- Once you have made it through your list begin working on stringing together balls and working on pattern play. Start with 3 balls on the table just throw them on the table and play as they lay. Before making any shots, plan how to run all three balls in, which pocket does each ball need to go in, in what order, and where does the cue ball need to be to set you up for the next shot. When 3 balls begin to get easy add another ball to the table and so on until you have 8 balls on the table and you are able to run them all out.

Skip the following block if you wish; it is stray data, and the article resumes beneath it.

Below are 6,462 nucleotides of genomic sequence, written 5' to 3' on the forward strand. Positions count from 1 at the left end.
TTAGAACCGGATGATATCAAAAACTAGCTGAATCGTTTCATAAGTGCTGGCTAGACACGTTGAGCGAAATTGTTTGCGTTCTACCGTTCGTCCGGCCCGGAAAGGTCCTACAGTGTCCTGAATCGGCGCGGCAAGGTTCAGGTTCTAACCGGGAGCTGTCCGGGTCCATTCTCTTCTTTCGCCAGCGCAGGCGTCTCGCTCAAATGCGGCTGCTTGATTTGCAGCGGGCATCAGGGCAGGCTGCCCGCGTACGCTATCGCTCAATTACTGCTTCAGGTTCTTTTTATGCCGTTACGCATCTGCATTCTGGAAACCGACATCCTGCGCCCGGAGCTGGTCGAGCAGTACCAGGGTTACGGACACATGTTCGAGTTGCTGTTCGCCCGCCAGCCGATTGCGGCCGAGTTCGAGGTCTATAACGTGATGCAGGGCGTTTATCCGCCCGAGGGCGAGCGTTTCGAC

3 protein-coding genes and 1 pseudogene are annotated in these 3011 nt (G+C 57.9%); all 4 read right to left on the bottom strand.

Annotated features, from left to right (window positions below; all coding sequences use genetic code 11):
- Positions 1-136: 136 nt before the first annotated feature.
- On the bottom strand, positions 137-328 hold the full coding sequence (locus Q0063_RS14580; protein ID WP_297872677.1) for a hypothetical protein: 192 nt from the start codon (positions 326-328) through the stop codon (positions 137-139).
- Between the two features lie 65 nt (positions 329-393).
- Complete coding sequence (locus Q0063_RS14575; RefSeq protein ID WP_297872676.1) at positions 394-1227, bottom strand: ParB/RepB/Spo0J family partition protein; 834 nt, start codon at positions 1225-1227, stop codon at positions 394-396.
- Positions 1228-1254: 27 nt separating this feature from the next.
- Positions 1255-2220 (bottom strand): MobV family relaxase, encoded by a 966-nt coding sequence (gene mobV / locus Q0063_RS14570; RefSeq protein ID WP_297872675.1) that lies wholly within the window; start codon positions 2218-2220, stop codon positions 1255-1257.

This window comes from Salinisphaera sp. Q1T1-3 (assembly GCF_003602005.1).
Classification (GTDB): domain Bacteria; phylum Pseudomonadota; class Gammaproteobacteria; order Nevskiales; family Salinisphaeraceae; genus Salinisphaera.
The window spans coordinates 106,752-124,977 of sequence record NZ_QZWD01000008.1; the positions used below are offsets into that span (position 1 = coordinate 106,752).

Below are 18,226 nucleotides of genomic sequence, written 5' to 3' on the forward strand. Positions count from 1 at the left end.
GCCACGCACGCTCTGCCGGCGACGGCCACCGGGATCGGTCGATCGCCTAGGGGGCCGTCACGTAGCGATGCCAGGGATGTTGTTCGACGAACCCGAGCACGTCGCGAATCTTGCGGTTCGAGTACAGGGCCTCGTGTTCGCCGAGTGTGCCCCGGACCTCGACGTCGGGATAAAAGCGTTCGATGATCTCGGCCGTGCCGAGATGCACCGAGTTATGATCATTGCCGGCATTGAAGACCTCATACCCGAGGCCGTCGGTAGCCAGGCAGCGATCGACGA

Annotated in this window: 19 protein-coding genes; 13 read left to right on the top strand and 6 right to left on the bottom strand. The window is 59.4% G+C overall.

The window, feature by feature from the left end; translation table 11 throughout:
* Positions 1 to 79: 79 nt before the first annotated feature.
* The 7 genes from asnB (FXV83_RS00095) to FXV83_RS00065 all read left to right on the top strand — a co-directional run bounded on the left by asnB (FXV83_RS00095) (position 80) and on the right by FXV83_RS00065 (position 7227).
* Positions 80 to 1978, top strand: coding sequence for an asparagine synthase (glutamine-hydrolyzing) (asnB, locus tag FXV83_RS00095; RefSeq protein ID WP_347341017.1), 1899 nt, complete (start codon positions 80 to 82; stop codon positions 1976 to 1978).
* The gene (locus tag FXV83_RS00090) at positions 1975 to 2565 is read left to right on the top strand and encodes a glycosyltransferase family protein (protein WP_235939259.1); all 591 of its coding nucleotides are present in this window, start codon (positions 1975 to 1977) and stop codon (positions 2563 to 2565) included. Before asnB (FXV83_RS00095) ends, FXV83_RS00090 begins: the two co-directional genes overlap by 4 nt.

By giving your practice more structure and focusing on what you actually need to work on rather than just playing matches. You will begin to see true improvement in your game right away. That is all I have for you, hopefully, by reading all the way through this article you have learned a few things and will implement a better way to get more out of your practice. Happy shooting!